“Valerie, I didn’t —”

I cut across his words. “So you’re the world’s self-appointed exterminator? Is that it? Dogs and old ladies. All those strangers we’ll never meet.”

Neither of us was smiling now.

“Valerie, I don’t want to hurt you. Not ever. I don’t want anyone to feel pain.” He held out his hands and pulled me toward him. His arms, I noticed, didn’t have a single patch of red.

That night we packed our bags and headed out. It was time to get away from the city, what remained of the city, at least for awhile.


The log cabin sat on an island, barely more than a sandbar, in the middle of the Brazos River. Raymond had chosen the spot as we followed one of the few remaining roads. We needed a summer retreat, a place to figure things out.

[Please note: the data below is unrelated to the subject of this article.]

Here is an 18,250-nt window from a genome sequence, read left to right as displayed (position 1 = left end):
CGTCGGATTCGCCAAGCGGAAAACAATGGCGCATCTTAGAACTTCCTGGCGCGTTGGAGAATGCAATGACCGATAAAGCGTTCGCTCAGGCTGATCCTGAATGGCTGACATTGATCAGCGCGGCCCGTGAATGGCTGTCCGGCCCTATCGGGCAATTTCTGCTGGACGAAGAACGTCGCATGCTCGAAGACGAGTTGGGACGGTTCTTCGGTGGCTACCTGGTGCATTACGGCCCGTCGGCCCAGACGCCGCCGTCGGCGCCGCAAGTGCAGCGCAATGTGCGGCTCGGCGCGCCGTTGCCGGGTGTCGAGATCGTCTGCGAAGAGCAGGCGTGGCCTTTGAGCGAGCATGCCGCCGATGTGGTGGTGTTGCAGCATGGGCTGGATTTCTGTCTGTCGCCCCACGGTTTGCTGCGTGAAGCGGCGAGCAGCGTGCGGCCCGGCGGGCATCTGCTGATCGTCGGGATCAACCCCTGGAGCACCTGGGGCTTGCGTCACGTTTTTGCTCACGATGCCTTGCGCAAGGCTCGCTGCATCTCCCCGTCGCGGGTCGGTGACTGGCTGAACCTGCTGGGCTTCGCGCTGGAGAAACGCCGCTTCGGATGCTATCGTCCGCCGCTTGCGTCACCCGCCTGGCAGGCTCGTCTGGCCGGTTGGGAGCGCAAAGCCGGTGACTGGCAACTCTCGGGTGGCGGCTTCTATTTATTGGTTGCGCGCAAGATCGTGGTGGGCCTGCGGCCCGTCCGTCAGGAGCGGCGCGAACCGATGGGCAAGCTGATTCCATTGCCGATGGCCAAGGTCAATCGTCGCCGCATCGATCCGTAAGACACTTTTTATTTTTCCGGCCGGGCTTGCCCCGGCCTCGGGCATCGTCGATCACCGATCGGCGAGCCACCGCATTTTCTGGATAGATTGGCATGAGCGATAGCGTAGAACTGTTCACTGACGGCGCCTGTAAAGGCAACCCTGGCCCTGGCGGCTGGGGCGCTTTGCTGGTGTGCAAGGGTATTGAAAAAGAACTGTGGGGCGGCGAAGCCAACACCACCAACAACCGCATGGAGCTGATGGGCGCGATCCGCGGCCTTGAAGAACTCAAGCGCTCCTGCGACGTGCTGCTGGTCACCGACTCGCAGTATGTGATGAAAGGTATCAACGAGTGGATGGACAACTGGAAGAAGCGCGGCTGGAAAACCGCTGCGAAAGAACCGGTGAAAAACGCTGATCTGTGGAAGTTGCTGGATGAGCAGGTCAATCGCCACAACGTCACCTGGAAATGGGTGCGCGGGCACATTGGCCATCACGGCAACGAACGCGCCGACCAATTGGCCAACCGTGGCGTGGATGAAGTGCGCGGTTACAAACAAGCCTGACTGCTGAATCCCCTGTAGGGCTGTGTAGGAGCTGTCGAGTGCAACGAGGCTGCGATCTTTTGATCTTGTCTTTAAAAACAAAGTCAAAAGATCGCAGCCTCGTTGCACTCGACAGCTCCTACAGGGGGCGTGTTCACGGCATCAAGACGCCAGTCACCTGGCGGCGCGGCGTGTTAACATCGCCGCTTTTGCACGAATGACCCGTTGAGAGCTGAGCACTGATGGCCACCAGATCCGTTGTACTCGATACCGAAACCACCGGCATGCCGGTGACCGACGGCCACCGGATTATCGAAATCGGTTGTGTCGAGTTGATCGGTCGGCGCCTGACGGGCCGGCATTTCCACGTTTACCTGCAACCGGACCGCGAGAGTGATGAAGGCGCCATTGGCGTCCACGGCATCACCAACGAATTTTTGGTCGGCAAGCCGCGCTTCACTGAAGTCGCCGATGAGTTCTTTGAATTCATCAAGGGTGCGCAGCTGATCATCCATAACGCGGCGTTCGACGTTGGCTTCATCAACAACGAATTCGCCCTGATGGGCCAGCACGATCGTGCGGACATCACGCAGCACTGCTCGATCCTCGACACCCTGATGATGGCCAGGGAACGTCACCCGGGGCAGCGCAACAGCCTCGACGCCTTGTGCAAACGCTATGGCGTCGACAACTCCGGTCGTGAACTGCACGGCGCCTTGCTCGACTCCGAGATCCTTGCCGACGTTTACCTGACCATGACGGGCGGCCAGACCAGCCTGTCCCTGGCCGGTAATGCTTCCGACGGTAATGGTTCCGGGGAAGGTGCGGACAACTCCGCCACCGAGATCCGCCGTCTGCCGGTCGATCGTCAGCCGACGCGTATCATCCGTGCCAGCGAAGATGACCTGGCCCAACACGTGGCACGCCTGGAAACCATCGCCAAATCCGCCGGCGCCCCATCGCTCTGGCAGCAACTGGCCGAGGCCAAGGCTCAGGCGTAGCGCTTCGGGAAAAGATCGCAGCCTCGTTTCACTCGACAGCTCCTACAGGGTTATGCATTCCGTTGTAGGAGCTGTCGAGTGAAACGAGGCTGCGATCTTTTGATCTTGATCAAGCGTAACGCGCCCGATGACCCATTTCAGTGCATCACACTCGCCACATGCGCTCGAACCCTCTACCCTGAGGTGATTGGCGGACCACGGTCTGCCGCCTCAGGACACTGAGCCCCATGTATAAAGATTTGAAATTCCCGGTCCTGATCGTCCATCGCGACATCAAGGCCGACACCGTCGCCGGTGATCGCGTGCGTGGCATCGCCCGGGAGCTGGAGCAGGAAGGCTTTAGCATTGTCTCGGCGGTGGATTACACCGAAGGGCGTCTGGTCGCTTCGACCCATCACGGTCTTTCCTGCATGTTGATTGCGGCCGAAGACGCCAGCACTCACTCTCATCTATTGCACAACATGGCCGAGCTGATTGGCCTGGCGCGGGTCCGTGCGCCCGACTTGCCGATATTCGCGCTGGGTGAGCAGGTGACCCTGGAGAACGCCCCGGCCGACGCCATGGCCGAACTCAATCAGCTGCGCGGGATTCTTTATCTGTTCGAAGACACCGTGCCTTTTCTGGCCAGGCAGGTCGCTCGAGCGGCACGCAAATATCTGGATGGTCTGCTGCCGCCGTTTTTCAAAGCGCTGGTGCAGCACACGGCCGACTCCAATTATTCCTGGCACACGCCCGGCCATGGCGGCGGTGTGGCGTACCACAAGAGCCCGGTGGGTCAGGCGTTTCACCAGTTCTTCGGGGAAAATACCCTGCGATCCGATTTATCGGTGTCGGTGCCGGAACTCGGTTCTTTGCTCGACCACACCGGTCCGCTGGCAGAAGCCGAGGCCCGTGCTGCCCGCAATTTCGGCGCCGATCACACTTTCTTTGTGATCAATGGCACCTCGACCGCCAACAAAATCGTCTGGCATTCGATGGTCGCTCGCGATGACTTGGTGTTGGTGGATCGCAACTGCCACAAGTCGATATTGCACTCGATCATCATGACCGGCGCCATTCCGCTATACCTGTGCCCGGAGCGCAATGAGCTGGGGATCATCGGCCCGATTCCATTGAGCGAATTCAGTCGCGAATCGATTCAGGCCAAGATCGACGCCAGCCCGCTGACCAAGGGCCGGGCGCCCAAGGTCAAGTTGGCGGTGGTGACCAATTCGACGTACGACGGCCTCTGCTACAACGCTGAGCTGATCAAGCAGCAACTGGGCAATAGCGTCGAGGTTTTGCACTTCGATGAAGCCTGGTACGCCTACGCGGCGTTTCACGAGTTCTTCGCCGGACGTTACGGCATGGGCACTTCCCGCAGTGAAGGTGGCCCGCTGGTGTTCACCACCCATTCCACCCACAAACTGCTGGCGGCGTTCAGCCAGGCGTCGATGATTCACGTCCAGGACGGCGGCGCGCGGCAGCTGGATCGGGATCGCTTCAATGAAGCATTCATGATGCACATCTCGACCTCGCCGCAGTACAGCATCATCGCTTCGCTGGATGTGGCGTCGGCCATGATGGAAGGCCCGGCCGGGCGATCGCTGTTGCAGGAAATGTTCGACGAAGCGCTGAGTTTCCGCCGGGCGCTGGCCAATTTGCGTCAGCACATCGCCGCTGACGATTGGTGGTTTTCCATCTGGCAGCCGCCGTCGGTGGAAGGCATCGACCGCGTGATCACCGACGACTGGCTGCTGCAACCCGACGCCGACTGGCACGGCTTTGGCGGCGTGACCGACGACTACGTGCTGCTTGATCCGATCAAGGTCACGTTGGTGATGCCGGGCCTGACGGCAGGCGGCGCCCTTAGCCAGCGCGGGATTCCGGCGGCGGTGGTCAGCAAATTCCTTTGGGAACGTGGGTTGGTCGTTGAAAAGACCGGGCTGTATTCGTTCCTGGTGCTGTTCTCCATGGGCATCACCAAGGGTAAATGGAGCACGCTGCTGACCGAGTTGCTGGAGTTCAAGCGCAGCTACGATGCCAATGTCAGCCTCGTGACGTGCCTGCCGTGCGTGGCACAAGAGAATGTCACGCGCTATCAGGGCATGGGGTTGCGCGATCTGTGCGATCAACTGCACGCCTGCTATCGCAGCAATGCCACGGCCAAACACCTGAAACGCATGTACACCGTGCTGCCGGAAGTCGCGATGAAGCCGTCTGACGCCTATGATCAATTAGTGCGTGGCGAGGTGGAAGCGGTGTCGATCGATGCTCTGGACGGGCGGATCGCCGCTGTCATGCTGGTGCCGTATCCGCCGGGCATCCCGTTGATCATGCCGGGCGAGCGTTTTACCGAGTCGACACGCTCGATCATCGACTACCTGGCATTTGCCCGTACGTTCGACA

It was Raymond who explained how the native tribes had given a name to even the smallest piece of earth. Later, the Spanish explorers added their own words.

“Brazos means the arms of God,” Raymond said that first day as he dragged our worn, green canoe up onto the banks.

We’d managed three weeks together on this small patch of earth. Three weeks of walking along the path to the river for water. Three weeks of watching the night sky through the elms and cedars. Three weeks without cars, or computers or the blaring of the morning alarm clock. Three weeks without a single word from Raymond’s book. Perhaps there was still something left.

Each night I headed down to the river to collect the water for our cooking pot and morning coffee. Some nights Raymond came with me, but most nights he stayed behind, staring up at the rough boards that made up our cabin walls. Reading the grain he called it, as though this activity was a reasonable substitute for his months of recitation.

Tonight, I stood beside the river. Alone.